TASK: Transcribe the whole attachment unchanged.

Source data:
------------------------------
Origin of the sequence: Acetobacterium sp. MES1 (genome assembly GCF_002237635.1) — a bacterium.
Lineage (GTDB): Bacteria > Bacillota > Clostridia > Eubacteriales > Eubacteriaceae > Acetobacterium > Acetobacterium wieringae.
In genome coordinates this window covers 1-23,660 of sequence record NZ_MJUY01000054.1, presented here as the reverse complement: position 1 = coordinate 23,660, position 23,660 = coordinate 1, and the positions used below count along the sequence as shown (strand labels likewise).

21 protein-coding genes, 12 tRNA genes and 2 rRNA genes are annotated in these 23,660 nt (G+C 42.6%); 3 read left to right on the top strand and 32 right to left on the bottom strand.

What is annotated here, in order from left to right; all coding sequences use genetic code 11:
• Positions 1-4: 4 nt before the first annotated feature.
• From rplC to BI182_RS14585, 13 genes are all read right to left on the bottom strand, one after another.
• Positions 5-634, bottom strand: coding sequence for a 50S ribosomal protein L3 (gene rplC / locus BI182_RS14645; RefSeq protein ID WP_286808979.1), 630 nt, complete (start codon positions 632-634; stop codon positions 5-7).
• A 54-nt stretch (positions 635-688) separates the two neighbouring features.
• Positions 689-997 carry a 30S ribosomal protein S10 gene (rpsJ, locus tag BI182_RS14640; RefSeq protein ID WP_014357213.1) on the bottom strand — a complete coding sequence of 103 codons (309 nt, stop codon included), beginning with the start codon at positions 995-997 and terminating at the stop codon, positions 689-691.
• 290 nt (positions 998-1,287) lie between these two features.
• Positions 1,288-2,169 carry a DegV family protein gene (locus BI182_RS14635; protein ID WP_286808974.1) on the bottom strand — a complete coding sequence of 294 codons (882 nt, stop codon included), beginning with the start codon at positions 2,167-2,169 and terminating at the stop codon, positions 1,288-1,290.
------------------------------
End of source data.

Origin of the sequence: Acetobacterium sp. MES1 (genome assembly GCF_002237635.1) — a bacterium.
Lineage (GTDB): Bacteria > Bacillota > Clostridia > Eubacteriales > Eubacteriaceae > Acetobacterium > Acetobacterium wieringae.
In genome coordinates this window covers 1-23,660 of sequence record NZ_MJUY01000054.1, presented here as the reverse complement: position 1 = coordinate 23,660, position 23,660 = coordinate 1, and the positions used below count along the sequence as shown (strand labels likewise).

21 protein-coding genes, 12 tRNA genes and 2 rRNA genes are annotated in these 23,660 nt (G+C 42.6%); 3 read left to right on the top strand and 32 right to left on the bottom strand.

What is annotated here, in order from left to right; all coding sequences use genetic code 11:
• Positions 1-4: 4 nt before the first annotated feature.
• From rplC to BI182_RS14585, 13 genes are all read right to left on the bottom strand, one after another.
• Positions 5-634, bottom strand: coding sequence for a 50S ribosomal protein L3 (gene rplC / locus BI182_RS14645; RefSeq protein ID WP_286808979.1), 630 nt, complete (start codon positions 632-634; stop codon positions 5-7).
• A 54-nt stretch (positions 635-688) separates the two neighbouring features.
• Positions 689-997 carry a 30S ribosomal protein S10 gene (rpsJ, locus tag BI182_RS14640; RefSeq protein ID WP_014357213.1) on the bottom strand — a complete coding sequence of 103 codons (309 nt, stop codon included), beginning with the start codon at positions 995-997 and terminating at the stop codon, positions 689-691.
• 290 nt (positions 998-1,287) lie between these two features.
• Positions 1,288-2,169 carry a DegV family protein gene (locus BI182_RS14635; protein ID WP_286808974.1) on the bottom strand — a complete coding sequence of 294 codons (882 nt, stop codon included), beginning with the start codon at positions 2,167-2,169 and terminating at the stop codon, positions 1,288-1,290.